The most powerful & undervalued community tool: potluck dinners

Who needs a table if you have food, wine and nice people? Photo via Mike Rad from the Holstee House, many years ago…

I was talking to my best friend Mike Radparvar and we were reminiscing how in the time we lived (and worked) together in NYC with his brother Dave, we must have hosted somewhere between 50 and 100 potluck dinners. That’s how we built our community in NYC. That’s where we had some of the most impactful conversations. And it reminded me of how powerful, but also underestimated potluck dinners are as a community building format.

It all started from a realization that NYC can be a very transactional and lonely place. While we were meeting a ton of amazing people in our early years in the city, it often didn’t lead beyond a superficial conversation. We had a lot of connections and few friends. To change that, we started having people over for dinner. We all love food and hosting came natural to us. But it didn’t start as a potluck. We originally had been cooking full meals for people. Over time that became a lot of work and felt exhausting, especially as we hosted these dinners almost weekly.

Until we realized that allowing people to contribute wasn’t making the experience weaker or less comfortable: it strengthened the sense of community ten times. So we started doing it potluck style.

Potluck at the Holstee Work/Shop

The second point of tension was around cleaning up. Our dinners could get big and messy at times and cleaning up afterwards was always work. Over time we developed a system that Mike coined “seven minutes in heaven” (maybe inspired by the teenager party game): everyone is invited to help with clean up (usually washing and drying dishes), but you can’t help for longer than 7 minutes. Someone tracks time and after your time is out, you tap out and someone else jumps in. Somehow it always worked out breaking the clean-up into 7 minute teams. Cleaning up became another part of the collective experience and made it so much easier for us as hosts.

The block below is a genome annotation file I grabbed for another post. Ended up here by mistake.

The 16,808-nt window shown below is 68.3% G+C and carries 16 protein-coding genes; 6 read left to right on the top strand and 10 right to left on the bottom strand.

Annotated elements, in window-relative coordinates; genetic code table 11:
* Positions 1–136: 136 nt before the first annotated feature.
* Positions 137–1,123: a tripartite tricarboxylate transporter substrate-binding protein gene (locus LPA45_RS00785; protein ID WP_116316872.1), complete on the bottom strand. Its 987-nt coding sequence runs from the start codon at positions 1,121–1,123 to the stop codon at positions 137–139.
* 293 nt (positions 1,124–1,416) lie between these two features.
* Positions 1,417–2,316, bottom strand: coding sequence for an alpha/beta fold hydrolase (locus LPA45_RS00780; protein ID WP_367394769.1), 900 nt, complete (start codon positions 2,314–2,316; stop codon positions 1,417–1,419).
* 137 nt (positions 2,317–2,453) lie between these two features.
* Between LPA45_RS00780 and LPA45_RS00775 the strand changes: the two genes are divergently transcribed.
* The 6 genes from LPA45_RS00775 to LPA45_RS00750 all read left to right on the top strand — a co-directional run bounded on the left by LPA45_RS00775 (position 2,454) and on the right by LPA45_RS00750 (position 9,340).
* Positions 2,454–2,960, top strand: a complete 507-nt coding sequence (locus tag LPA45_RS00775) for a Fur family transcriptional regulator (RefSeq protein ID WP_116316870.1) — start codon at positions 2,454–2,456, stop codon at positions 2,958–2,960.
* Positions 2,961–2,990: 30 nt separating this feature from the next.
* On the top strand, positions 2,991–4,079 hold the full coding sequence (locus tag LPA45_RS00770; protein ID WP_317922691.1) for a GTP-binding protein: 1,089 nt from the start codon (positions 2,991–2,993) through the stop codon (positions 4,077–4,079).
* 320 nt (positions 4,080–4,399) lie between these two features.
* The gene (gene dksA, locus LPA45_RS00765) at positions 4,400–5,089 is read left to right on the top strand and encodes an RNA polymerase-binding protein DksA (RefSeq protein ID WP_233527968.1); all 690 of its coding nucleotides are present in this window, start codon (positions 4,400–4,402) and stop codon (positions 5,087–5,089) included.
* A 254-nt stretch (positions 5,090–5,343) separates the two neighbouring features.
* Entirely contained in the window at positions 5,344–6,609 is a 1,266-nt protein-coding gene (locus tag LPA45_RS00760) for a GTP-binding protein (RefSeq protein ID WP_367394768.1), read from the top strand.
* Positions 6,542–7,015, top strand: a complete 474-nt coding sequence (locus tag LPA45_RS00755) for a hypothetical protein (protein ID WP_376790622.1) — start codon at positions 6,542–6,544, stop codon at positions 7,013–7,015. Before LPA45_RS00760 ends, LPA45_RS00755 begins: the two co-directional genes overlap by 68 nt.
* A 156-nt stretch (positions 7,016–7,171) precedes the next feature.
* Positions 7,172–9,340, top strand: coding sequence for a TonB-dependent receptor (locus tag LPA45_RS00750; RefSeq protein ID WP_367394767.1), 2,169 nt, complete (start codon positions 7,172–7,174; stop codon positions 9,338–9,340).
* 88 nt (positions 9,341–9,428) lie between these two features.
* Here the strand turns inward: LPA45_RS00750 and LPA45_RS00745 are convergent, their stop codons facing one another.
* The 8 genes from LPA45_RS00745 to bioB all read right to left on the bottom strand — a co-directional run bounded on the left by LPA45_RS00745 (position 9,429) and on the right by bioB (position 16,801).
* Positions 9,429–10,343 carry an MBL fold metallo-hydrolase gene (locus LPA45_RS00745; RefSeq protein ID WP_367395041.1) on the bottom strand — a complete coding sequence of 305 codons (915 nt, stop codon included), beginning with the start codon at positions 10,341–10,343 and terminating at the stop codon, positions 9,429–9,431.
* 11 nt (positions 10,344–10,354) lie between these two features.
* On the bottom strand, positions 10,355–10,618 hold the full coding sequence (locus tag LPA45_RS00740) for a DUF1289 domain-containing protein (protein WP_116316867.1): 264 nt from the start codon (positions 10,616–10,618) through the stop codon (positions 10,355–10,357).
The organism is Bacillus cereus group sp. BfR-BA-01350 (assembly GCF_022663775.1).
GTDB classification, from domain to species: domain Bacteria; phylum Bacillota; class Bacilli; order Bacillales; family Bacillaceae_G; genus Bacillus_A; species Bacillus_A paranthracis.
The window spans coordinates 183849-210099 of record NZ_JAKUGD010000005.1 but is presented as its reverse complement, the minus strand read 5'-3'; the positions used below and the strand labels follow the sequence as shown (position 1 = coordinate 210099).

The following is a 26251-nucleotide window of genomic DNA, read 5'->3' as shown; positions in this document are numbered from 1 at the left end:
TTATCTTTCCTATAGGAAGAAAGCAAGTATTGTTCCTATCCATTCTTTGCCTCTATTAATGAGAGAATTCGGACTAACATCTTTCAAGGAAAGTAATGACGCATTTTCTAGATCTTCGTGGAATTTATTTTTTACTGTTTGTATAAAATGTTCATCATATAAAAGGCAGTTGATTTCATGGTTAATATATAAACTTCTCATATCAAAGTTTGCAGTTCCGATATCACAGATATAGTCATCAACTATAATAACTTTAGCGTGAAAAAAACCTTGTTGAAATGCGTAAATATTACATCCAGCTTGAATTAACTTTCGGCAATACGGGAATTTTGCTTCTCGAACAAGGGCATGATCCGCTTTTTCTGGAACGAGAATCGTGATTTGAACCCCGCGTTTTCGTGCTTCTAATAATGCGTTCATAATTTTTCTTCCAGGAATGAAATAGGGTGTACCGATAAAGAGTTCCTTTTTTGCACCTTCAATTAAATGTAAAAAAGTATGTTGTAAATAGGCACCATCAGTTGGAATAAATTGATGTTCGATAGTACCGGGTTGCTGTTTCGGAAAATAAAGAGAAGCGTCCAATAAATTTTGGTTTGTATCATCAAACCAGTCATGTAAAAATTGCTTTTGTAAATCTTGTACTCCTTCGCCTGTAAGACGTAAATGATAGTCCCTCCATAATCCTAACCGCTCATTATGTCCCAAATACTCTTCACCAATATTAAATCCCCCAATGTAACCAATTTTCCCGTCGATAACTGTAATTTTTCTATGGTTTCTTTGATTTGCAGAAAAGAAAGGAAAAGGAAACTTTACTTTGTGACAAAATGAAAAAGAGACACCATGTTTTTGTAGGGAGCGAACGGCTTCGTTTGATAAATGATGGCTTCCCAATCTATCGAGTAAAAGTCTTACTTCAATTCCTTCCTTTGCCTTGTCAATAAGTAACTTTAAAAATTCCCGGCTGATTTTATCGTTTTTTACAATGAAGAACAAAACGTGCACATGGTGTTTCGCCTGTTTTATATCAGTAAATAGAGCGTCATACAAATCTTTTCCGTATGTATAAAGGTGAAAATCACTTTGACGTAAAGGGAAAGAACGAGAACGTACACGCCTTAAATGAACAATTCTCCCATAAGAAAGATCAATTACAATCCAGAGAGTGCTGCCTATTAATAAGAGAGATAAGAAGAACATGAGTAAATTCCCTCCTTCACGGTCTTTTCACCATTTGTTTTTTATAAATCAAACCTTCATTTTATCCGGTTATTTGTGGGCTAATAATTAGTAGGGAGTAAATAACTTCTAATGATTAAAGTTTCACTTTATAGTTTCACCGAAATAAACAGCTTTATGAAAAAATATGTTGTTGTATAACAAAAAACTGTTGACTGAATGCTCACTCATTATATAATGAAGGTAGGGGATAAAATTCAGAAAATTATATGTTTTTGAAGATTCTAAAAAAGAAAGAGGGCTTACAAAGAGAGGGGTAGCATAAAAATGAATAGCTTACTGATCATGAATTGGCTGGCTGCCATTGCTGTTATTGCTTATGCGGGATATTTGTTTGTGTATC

Lastly, we were eager to reach beyond the small-talk so prevalent in NYC. What we learned was that people were hungry to have a real, substantial, maybe vulnerable conversation and all it needed were some intentional thought starters and questions. These questions and the conversations that grew out of them really transformed the relationships with the people in the room. In fact, the questions have been so transformative that my brothers at Holstee have been collecting them over the last few years and are about to share them with the world.

Our friend Marissa enjoying her 7 minutes in heaven…

Bigger lessons in community building

Doing potluck dinners helped me realize some more widely applicable insights on building communities:

  • Letting go of control, letting go of trying to create the perfect experience feels really uncomfortable. But allowing people to co-create, even if the experience becomes much more messy and allover the place, makes the experience so much richer. There is a certain formality (and power) in designing and providing a community experience top-down. By allowing people to co-create it, it feels more human, more informal and leads to more authentic connections.